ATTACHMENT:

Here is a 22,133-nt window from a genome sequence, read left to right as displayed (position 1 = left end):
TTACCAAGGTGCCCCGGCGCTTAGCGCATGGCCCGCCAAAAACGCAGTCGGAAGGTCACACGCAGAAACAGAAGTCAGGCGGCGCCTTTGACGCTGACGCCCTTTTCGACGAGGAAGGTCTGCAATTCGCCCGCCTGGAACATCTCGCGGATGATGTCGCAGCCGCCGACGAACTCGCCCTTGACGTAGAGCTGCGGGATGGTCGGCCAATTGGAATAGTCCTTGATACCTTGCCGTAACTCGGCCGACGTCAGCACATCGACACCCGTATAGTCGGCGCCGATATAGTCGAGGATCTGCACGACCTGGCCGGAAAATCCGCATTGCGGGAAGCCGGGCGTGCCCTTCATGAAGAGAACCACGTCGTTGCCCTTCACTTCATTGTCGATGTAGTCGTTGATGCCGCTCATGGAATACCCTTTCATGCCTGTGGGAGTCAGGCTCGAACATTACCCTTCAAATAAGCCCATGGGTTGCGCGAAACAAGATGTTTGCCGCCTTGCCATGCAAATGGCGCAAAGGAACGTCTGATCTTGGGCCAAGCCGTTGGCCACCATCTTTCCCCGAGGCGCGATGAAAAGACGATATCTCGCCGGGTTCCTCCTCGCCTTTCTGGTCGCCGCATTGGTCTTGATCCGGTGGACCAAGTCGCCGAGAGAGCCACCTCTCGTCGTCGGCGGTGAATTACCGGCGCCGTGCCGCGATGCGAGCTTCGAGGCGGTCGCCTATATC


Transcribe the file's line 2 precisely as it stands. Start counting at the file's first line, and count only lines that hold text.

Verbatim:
TTACCAAGGTGCCCCGGCGCTTAGCGCATGGCCCGCCAAAAACGCAGTCGGAAGGTCACACGCAGAAACAGAAGTCAGGCGGCGCCTTTGACGCTGACGCCCTTTTCGACGAGGAAGGTCTGCAATTCGCCCGCCTGGAACATCTCGCGGATGATGTCGCAGCCGCCGACGAACTCGCCCTTGACGTAGAGCTGCGGGATGGTCGGCCAATTGGAATAGTCCTTGATACCTTGCCGTAACTCGGCCGACGTCAGCACATCGACACCCGTATAGTCGGCGCCGATATAGTCGAGGATCTGCACGACCTGGCCGGAAAATCCGCATTGCGGGAAGCCGGGCGTGCCCTTCATGAAGAGAACCACGTCGTTGCCCTTCACTTCATTGTCGATGTAGTCGTTGATGCCGCTCATGGAATACCCTTTCATGCCTGTGGGAGTCAGGCTCGAACATTACCCTTCAAATAAGCCCATGGGTTGCGCGAAACAAGATGTTTGCCGCCTTGCCATGCAAATGGCGCAAAGGAACGTCTGATCTTGGGCCAAGCCGTTGGCCACCATCTTTCCCCGAGGCGCGATGAAAAGACGATATCTCGCCGGGTTCCTCCTCGCCTTTCTGGTCGCCGCATTGGTCTTGATCCGGTGGACCAAGTCGCCGAGAGAGCCACCTCTCGTCGTCGGCGGTGAATTACCGGCGCCGTGCCGCGATGCGAGCTTCGAGGCGGTCGCCTATATC